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Finish that Book--How to See Your Book Through to 'The End'
 by Melinda Copp

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One of the most common book writing challenges is getting
started--taking action on your book idea and actually sitting
down at the computer to write. This holds more aspiring
authors back than anything else, and I spend a great deal of
my time telling people where to start.

Just last week I was on the phone with a man facing this
exact problem. He didn't know where to start. So I told him
about how I coach all my clients to start by making a list of
everything they want to cover in their book so they can
actually see, in one place, what they're dealing with. He loved
this idea, but what he said next revealed a completely
different book writing challenge to me. He said, "I can do that,
and then the book will reveal itself. That's what I'm going to
do."

"Reveal itself"--wow, I thought, is it really that easy? I wish! I
thought about that conversation for a while after I hung up
the phone, and realized that, number one, some people must
think writing is a sort-of magical process where answers just
reveal themselves. And number two, I'd given this man (and
potentially everyone else I've instructed to do this exercise)
false hope that the secret to writing is book is something so
simple.

The thing is: there's nothing magical about writing a book.
Some days it's easy; some days it's really, really hard. But it's
always a process of figuring out and addressing problems--
the biggest of which is how to communicate your message to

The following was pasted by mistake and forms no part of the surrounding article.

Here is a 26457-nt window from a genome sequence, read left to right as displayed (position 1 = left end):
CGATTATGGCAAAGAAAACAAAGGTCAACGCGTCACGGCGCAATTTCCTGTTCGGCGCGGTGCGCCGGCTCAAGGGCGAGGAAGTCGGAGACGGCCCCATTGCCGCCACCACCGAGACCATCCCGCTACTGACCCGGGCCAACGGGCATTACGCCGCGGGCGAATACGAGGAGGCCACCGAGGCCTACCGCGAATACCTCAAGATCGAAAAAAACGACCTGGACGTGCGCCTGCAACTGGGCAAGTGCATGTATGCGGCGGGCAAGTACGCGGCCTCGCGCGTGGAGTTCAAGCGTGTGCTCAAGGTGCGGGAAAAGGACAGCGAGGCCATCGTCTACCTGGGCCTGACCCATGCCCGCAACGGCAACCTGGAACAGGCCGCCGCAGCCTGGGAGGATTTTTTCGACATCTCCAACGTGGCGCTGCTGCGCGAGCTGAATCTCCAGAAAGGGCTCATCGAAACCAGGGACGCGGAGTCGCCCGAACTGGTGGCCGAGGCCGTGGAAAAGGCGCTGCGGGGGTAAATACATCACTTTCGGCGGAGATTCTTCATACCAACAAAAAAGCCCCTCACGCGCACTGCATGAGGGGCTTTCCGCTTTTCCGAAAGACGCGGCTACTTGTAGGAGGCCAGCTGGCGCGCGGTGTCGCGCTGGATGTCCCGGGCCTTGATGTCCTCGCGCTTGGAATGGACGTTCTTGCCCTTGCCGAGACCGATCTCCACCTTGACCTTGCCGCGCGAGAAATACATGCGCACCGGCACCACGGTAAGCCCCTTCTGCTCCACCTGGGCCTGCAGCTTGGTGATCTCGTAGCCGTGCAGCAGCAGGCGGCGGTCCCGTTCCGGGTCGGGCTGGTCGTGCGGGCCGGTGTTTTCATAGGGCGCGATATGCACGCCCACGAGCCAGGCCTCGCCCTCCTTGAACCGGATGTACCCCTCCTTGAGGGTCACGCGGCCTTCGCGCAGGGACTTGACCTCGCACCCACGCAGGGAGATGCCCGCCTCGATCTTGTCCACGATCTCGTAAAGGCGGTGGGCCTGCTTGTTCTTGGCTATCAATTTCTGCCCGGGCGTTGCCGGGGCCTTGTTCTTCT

your reader in a way that keeps them engaged and leaves
them with the knowledge you intend to leave them with.
Unfortunately, it takes a lot more than a list to solve that.

By all means, make the list. It really is the best place to start.
But don't expect to find all your answers there. Although
getting started is a major obstacle for aspiring authors, it's
only the start. From the list, you have to organize your ideas
into a structure that will work and satisfy your readers. You
have to show up and write every day. You have to write
effective chapters that move your readers forward. You have
to finish the first draft. And then you have to go back in and
edit what you have. You've got a lot to do, and getting
started is just the beginning. You have to keep going.

I talk and write a lot about getting started, and how
important taking that first step is. But for every aspiring
author who never starts writing their book, there's probably
one that's been started and never finished. As a person who
has devoted her entire business to helping people get their
books written, I'm not satisfied with either situation.

So how do you do get beyond that initial step and actually
finish your book? The most important thing you can do is
commit yourself for the long-haul. Recognize that although
sometimes the answers will reveal themselves, not all the
questions that come up during the book writing process will
resolve that easily. Learn what makes books work, so when
questions and problems do arise, you'll know how to solve
them. And don't get discouraged when the going gets tough!


Melinda Copp helps aspiring nonfiction, business, and self-
help authors get clear on their story and book idea, and figure
out how to put it all together so their ideal readers love it.
Visit http://www.writerssherpaprograms.com/writeabook.html
for a free copy of her "Jumpstart Your Book E-course!" and get
your book started now.  Copyright 2009

 

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